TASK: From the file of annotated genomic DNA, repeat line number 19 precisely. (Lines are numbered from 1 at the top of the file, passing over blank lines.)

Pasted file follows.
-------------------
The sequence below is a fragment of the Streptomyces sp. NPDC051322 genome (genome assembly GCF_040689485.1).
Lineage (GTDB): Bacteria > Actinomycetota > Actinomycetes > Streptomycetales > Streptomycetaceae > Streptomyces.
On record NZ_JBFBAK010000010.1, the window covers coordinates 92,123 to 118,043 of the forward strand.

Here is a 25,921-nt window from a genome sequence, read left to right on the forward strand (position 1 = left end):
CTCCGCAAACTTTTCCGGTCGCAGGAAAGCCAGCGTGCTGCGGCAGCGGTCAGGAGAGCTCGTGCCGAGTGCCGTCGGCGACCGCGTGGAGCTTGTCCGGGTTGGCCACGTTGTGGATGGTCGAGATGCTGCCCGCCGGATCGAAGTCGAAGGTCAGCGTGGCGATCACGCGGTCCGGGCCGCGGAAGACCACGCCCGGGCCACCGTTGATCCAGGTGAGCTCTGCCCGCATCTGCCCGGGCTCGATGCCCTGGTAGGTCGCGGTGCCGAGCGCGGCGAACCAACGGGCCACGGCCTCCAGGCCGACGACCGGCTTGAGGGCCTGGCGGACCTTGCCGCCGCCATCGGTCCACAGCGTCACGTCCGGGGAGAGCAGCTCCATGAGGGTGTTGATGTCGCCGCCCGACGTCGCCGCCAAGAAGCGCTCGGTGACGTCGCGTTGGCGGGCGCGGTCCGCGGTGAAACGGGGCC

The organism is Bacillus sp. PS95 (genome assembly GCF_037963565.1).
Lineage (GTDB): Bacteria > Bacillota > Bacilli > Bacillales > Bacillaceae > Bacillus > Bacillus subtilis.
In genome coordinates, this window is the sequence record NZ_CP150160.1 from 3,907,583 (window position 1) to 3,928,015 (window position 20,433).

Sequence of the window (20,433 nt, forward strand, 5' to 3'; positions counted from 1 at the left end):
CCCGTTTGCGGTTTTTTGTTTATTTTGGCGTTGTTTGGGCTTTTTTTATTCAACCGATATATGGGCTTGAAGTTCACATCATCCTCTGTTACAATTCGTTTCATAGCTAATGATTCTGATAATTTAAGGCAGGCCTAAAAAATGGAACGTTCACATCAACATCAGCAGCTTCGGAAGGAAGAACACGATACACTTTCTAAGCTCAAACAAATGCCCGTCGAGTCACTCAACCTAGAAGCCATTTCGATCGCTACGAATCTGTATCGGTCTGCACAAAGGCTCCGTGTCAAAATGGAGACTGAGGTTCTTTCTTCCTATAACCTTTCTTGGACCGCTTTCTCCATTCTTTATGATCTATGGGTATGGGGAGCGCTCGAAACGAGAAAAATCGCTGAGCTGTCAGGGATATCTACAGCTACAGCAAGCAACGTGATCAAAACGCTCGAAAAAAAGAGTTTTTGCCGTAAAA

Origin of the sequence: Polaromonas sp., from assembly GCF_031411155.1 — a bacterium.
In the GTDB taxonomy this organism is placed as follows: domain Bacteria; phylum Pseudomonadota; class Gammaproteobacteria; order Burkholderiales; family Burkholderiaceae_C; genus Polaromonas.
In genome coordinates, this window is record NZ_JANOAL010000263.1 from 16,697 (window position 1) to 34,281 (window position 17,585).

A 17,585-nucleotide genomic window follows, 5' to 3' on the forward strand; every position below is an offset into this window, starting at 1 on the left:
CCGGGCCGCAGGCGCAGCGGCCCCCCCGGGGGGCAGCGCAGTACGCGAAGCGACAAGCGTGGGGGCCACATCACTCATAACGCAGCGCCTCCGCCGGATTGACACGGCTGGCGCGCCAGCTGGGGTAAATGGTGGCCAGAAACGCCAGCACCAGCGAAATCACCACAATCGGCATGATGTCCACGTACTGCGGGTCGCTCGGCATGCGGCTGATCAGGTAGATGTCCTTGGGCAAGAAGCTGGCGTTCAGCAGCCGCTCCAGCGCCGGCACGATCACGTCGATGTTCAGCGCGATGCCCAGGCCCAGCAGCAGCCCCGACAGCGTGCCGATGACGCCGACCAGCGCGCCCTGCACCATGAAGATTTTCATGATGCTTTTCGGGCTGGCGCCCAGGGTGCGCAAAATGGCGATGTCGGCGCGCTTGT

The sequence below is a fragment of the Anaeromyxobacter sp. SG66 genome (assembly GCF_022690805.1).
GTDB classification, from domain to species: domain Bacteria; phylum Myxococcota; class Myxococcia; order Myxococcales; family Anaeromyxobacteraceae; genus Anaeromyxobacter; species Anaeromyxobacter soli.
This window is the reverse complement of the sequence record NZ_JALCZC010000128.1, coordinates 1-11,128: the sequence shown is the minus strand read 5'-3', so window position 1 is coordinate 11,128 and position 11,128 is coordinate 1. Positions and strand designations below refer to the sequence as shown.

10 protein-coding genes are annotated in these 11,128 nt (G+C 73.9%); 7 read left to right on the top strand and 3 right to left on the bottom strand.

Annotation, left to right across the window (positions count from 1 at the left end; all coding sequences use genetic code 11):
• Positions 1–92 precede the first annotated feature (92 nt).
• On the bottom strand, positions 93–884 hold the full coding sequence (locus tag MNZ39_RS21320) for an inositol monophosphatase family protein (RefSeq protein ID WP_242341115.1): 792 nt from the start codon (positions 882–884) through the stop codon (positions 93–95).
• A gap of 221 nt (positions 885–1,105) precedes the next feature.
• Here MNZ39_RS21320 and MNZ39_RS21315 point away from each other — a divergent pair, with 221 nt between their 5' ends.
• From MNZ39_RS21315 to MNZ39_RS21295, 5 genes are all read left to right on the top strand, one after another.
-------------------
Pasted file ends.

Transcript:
10 protein-coding genes are annotated in these 11,128 nt (G+C 73.9%); 7 read left to right on the top strand and 3 right to left on the bottom strand.